Jackson Rohrbaugh discovered his passion for wine while he was a student at the University of Washington. In 2012, he passed the Advanced Exam in the Court of Master Sommeliers and earned the highest score of the year. He serves as the Assistant Wine Director at Seattle, Washington’s Canlis Restaurant, which boasts one of the best wine lists in the world. Jackson spends much of his time writing for Seven Fifty Daily and mentoring the next young sommeliers to reach the Master Sommelier level.
How did you become interested in wine?
I first became interested in wine when I traveled to Italy during college. What is amazing about strong wine cultures is that they have beverage interwoven into their daily rituals. You have wine with both lunch and dinner, and there is a universal understanding of the place it occupies in life.
Can you describe your pathway to becoming a Sommelier?
When I got back from Italy, I was living in Seattle and working at various restaurants. I had a friend who was working at Canlis at the time and she convinced me to come in and check it out. I was amazed at the knowledge level of the sommeliers there, and after I had been there a couple of years, I started having opportunities to take classes and get into that world, so it happened organically. But once I started studying wine, I was “bit by the bug” and I couldn’t really stop. I took my Intro, Certified, and Advanced with the CMS [Court of Master Sommeliers] in the span of three years.
What do you think is the most versatile wine?
Most sommeliers will give this same answer, but: Champagne. It has great acidity and there’s hardly ever a time when it is not delicious. I’ve had it with steak, I’ve had it with dessert, I’ve had it with pretty much everything in between and it pretty much always pairs well. Plus, it’s bubbly and palate-cleansing and lively. One of my favorites that is widely available is the NV Pierre Péters Cuvée de Reserve Blanc de Blancs.
What is the most expensive or exclusive wine you’ve ever had?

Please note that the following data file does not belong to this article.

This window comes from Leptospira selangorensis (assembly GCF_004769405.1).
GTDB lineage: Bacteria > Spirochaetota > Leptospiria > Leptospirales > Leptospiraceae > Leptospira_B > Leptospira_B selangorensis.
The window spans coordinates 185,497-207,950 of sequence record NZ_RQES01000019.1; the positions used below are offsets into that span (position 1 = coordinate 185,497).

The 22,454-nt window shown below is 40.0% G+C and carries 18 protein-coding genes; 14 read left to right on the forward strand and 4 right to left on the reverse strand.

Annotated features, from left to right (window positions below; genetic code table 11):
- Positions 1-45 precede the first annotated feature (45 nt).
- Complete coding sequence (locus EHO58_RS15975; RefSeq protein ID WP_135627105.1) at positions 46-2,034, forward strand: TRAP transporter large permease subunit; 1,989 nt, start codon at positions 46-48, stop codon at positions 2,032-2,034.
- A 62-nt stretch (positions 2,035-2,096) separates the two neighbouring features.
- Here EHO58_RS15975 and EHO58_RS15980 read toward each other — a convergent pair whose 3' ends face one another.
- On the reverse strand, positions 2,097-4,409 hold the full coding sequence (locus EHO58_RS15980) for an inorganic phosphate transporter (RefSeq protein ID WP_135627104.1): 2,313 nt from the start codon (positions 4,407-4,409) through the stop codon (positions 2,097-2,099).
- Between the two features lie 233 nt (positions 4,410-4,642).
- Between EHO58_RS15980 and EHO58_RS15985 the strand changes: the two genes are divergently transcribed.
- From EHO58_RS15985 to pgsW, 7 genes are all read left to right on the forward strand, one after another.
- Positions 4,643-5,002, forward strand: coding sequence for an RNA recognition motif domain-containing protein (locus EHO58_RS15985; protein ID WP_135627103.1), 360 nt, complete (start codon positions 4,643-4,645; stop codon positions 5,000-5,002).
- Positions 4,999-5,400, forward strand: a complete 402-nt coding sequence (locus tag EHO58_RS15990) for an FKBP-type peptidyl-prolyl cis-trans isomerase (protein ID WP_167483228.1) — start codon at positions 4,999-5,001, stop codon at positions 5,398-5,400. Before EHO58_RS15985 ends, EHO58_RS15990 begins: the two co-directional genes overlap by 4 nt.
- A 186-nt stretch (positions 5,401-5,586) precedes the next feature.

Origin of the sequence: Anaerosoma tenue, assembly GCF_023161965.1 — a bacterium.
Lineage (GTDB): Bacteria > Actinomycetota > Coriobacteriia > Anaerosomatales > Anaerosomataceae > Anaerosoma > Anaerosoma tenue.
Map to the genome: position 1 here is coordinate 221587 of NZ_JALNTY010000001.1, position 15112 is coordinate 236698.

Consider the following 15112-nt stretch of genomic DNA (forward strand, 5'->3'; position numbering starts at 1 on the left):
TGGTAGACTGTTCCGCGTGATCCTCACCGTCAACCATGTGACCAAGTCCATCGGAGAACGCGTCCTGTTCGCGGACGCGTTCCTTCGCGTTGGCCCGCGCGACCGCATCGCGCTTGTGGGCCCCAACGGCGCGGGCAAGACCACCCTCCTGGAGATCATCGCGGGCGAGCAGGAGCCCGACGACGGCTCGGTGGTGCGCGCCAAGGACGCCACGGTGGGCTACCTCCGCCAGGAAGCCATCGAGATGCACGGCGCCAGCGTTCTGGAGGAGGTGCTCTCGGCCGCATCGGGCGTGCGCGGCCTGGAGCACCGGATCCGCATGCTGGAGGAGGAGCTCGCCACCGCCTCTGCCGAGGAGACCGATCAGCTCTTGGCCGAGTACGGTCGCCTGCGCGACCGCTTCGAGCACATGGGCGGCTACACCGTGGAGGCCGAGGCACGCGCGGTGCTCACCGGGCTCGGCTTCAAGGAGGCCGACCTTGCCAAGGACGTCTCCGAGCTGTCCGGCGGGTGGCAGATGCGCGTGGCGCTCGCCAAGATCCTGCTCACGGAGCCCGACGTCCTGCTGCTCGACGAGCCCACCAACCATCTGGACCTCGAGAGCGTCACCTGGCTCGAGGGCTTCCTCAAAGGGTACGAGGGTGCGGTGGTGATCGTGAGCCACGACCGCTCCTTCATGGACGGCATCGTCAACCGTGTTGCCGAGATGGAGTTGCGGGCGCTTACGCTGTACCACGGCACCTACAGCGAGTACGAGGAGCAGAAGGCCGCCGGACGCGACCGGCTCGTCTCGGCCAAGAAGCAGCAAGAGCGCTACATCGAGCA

I am particularly fond of a bottle of 1959 Domaine Leroy Corton Bressandes. Grand Cru red Burgundy from a meticulously-kept cellar. It was lights out.
What are a few good tips for selecting a great wine from an extensive list?
Usually, an extensive list has a qualified sommelier attached to it or someone at the restaurant who is passionate about wine. I think it is best to start a conversation with them and get to know them a little bit. They usually can point out some fun, off-the-beaten-path wines that offer great value. If a list has done their homework, the great wines are almost always extra pricey, but there should be some hidden gems sprinkled throughout.
Can you describe your process for recommending a wine to customers?
I listen, first and foremost. It is really important to take into consideration what that person typically drinks. I don’t want to introduce them to something new unless they are open to it. Usually, food is a consideration so I’ll listen to what they are having and then try to match something up. A lot of people name a category and a price and then let me pick, which makes it easier.
What is your favorite food and wine combination?
Champagne and Camembert is one of my favorites. Also, a Vietnamese lemongrass beef vermicelli bowl served with Mosel Kabinett Riesling is super tasty.
Can you pick a wine for under $100 for a dinner party serving lamb?
I am super partial to northern Rhône Syrah. Maxime Graillot makes a great value Crozes-Hermitage bottling through his Domaine des Lises label-awesome price to quality ratio.
What do you love most about your job?
Well since I left the restaurant I’ve been doing a lot of writing and consulting. I love the research, tasting, and learning aspect of both my time at Canlis and the work I’ve done outside of it.
What do you wish to accomplish as a sommelier?
I want to continue to get new people into wine and show them new flavors. A lot of people drink wine, but they just grab something off a store shelf or drink the mass-market bottles other people bring to parties. This is why so many people hate Chardonnay-they’ve only ever been handed a glass of something gross and oaky that is made to fit an imaginary consumer taste profile. I’d love to change the way people buy wine. The big box stores do what they’re told when the big distributors put product on the shelf. You could go to five different Krogers or Safeways and see the same ten insipid California Sauvignon Blancs made in bulk quality. There is so much more nuance and discovery in the wine world; I’d love to help people see what is out there.
What kinds of misconceptions do you encounter when you say you’re a sommelier?
That we are snooty. Most sommeliers started working in a restaurant kitchen or washing dishes. We got to where we are through passion, dedication, and hard work. No one says, “That’s not my job” in a successful restaurant. Most sommeliers I know would get back in the dish pit and start scrubbing if a dishwasher walked out. People think we descend from some obscure butler finishing school in the sky.
What’s your take on global warming’s impact on the wine world?
Traditionally cold regions like Champagne and Burgundy haven’t had a deeply cold vintage in a while. They’ve had weird weather, frost, early harvest, but nothing that suggests things are trending colder. That’s the evidence I hear when I talk to farmers and the people who actually work the vines. I’m not a climatologist but I do have the privilege of talking to people smarter than me and there is real concern that ten to twenty years from now, some of the classic regions in France might have to plant different grape varieties to keep their wines in balance.